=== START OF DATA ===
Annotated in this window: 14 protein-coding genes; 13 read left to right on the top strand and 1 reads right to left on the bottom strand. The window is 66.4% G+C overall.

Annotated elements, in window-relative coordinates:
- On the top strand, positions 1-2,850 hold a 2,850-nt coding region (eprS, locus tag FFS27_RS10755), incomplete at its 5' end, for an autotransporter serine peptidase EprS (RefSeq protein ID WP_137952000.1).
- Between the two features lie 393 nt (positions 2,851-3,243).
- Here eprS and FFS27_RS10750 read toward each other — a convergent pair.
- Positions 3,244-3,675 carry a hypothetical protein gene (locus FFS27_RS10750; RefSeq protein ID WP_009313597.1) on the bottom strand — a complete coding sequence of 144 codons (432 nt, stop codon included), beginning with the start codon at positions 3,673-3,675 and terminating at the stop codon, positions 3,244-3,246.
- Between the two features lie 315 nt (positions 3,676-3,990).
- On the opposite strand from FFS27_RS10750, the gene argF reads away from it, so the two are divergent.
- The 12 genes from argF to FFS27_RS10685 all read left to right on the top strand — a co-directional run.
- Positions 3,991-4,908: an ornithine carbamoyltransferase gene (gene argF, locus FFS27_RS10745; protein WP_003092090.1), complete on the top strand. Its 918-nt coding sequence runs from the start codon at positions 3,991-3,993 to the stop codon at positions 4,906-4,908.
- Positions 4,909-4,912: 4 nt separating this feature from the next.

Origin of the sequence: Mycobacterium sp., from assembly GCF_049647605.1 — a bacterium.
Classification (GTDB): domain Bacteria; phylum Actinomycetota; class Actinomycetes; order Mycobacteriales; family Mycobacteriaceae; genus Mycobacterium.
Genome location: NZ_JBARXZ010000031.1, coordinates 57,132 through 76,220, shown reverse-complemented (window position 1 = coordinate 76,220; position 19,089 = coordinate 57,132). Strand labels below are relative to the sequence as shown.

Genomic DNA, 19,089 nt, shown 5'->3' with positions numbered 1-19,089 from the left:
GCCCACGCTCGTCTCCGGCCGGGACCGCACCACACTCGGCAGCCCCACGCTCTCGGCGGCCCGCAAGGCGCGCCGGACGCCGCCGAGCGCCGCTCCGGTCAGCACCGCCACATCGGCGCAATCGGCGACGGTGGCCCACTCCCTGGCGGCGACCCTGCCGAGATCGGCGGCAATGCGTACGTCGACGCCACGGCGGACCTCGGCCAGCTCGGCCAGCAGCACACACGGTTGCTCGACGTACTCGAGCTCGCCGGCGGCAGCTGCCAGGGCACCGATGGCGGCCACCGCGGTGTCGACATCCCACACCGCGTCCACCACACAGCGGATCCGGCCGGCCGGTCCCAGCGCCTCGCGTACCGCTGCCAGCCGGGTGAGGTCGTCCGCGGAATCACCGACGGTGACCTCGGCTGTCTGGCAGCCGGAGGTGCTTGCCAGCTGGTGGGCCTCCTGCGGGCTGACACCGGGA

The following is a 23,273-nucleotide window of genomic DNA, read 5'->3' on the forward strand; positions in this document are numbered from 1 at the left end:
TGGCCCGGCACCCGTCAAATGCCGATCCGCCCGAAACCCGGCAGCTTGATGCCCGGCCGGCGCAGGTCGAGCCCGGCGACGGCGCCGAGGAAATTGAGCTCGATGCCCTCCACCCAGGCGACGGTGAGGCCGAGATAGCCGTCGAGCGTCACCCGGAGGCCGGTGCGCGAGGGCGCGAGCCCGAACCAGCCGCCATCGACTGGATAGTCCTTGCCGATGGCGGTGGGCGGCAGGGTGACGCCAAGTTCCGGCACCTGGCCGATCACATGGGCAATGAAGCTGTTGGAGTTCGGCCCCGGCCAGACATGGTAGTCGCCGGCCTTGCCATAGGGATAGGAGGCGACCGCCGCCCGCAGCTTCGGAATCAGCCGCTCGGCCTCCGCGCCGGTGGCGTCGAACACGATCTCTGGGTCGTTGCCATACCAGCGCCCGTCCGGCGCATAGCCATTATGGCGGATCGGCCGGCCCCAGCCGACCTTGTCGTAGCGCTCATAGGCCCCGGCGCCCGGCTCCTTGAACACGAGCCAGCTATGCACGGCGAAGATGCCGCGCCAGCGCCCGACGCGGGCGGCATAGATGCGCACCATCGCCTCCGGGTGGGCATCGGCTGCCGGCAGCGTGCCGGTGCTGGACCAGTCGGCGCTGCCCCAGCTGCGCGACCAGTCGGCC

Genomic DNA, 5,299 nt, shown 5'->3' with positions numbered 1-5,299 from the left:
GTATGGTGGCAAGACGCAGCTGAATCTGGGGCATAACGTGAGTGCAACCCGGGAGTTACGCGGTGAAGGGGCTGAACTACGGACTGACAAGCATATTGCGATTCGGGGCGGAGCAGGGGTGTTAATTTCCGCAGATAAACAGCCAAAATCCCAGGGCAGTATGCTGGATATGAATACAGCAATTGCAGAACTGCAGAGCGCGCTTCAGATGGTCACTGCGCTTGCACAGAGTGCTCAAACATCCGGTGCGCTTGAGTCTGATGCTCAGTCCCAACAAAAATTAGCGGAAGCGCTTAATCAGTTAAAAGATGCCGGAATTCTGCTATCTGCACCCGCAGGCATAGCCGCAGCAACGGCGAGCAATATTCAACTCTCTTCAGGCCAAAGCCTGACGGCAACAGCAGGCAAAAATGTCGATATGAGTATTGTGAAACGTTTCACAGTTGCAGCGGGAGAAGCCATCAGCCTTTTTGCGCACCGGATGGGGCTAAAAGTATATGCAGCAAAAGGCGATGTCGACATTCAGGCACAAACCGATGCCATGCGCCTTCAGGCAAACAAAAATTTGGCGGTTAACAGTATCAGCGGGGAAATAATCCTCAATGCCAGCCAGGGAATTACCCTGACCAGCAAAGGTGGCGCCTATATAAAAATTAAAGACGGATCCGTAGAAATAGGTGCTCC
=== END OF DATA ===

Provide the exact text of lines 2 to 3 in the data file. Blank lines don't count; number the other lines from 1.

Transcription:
Annotated elements, in window-relative coordinates:
- On the top strand, positions 1-2,850 hold a 2,850-nt coding region (eprS, locus tag FFS27_RS10755), incomplete at its 5' end, for an autotransporter serine peptidase EprS (RefSeq protein ID WP_137952000.1).